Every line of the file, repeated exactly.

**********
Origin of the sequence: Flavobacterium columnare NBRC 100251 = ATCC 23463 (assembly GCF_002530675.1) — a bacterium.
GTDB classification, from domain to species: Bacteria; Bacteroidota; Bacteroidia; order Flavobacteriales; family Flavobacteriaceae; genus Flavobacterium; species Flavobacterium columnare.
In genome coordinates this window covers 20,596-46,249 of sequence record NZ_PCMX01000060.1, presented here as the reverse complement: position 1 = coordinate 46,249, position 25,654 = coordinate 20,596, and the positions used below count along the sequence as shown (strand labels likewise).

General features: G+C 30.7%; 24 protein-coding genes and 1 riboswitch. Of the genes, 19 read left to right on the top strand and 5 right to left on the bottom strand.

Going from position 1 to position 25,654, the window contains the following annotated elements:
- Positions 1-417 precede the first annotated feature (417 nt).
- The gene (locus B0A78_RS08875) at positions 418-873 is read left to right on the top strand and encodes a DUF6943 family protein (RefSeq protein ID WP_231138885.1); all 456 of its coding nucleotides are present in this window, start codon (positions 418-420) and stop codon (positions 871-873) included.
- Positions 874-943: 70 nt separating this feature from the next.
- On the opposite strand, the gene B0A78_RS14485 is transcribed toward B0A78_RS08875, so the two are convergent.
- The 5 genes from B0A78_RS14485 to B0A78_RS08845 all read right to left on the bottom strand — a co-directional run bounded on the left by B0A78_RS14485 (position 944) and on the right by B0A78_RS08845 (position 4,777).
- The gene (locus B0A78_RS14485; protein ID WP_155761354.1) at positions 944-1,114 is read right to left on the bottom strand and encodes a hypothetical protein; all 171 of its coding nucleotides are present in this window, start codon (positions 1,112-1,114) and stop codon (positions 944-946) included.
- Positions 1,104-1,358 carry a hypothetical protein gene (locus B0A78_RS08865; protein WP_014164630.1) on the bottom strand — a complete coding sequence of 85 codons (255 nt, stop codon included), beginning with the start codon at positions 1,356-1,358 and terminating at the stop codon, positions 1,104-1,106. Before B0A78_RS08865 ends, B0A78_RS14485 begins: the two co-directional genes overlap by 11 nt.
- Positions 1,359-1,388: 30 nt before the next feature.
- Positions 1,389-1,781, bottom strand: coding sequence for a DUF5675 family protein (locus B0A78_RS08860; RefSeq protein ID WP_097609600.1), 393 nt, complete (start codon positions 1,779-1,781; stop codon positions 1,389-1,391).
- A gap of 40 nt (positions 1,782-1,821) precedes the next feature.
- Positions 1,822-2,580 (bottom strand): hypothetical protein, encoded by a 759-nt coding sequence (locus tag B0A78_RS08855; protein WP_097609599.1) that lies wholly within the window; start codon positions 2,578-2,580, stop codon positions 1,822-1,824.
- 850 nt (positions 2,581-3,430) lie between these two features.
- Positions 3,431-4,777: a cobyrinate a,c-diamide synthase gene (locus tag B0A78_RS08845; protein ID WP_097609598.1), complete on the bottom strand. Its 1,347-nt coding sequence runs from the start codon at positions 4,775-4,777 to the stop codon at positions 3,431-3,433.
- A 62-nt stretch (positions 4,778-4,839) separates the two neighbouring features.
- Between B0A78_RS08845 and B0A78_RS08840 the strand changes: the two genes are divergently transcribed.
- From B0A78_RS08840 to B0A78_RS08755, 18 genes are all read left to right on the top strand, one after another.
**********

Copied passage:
Origin of the sequence: Flavobacterium columnare NBRC 100251 = ATCC 23463 (assembly GCF_002530675.1) — a bacterium.
GTDB classification, from domain to species: Bacteria; Bacteroidota; Bacteroidia; order Flavobacteriales; family Flavobacteriaceae; genus Flavobacterium; species Flavobacterium columnare.
In genome coordinates this window covers 20,596-46,249 of sequence record NZ_PCMX01000060.1, presented here as the reverse complement: position 1 = coordinate 46,249, position 25,654 = coordinate 20,596, and the positions used below count along the sequence as shown (strand labels likewise).

General features: G+C 30.7%; 24 protein-coding genes and 1 riboswitch. Of the genes, 19 read left to right on the top strand and 5 right to left on the bottom strand.

Going from position 1 to position 25,654, the window contains the following annotated elements:
- Positions 1-417 precede the first annotated feature (417 nt).
- The gene (locus B0A78_RS08875) at positions 418-873 is read left to right on the top strand and encodes a DUF6943 family protein (RefSeq protein ID WP_231138885.1); all 456 of its coding nucleotides are present in this window, start codon (positions 418-420) and stop codon (positions 871-873) included.
- Positions 874-943: 70 nt separating this feature from the next.
- On the opposite strand, the gene B0A78_RS14485 is transcribed toward B0A78_RS08875, so the two are convergent.
- The 5 genes from B0A78_RS14485 to B0A78_RS08845 all read right to left on the bottom strand — a co-directional run bounded on the left by B0A78_RS14485 (position 944) and on the right by B0A78_RS08845 (position 4,777).
- The gene (locus B0A78_RS14485; protein ID WP_155761354.1) at positions 944-1,114 is read right to left on the bottom strand and encodes a hypothetical protein; all 171 of its coding nucleotides are present in this window, start codon (positions 1,112-1,114) and stop codon (positions 944-946) included.
- Positions 1,104-1,358 carry a hypothetical protein gene (locus B0A78_RS08865; protein WP_014164630.1) on the bottom strand — a complete coding sequence of 85 codons (255 nt, stop codon included), beginning with the start codon at positions 1,356-1,358 and terminating at the stop codon, positions 1,104-1,106. Before B0A78_RS08865 ends, B0A78_RS14485 begins: the two co-directional genes overlap by 11 nt.
- Positions 1,359-1,388: 30 nt before the next feature.
- Positions 1,389-1,781, bottom strand: coding sequence for a DUF5675 family protein (locus B0A78_RS08860; RefSeq protein ID WP_097609600.1), 393 nt, complete (start codon positions 1,779-1,781; stop codon positions 1,389-1,391).
- A gap of 40 nt (positions 1,782-1,821) precedes the next feature.
- Positions 1,822-2,580 (bottom strand): hypothetical protein, encoded by a 759-nt coding sequence (locus tag B0A78_RS08855; protein WP_097609599.1) that lies wholly within the window; start codon positions 2,578-2,580, stop codon positions 1,822-1,824.
- 850 nt (positions 2,581-3,430) lie between these two features.
- Positions 3,431-4,777: a cobyrinate a,c-diamide synthase gene (locus tag B0A78_RS08845; protein ID WP_097609598.1), complete on the bottom strand. Its 1,347-nt coding sequence runs from the start codon at positions 4,775-4,777 to the stop codon at positions 3,431-3,433.
- A 62-nt stretch (positions 4,778-4,839) separates the two neighbouring features.
- Between B0A78_RS08845 and B0A78_RS08840 the strand changes: the two genes are divergently transcribed.
- From B0A78_RS08840 to B0A78_RS08755, 18 genes are all read left to right on the top strand, one after another.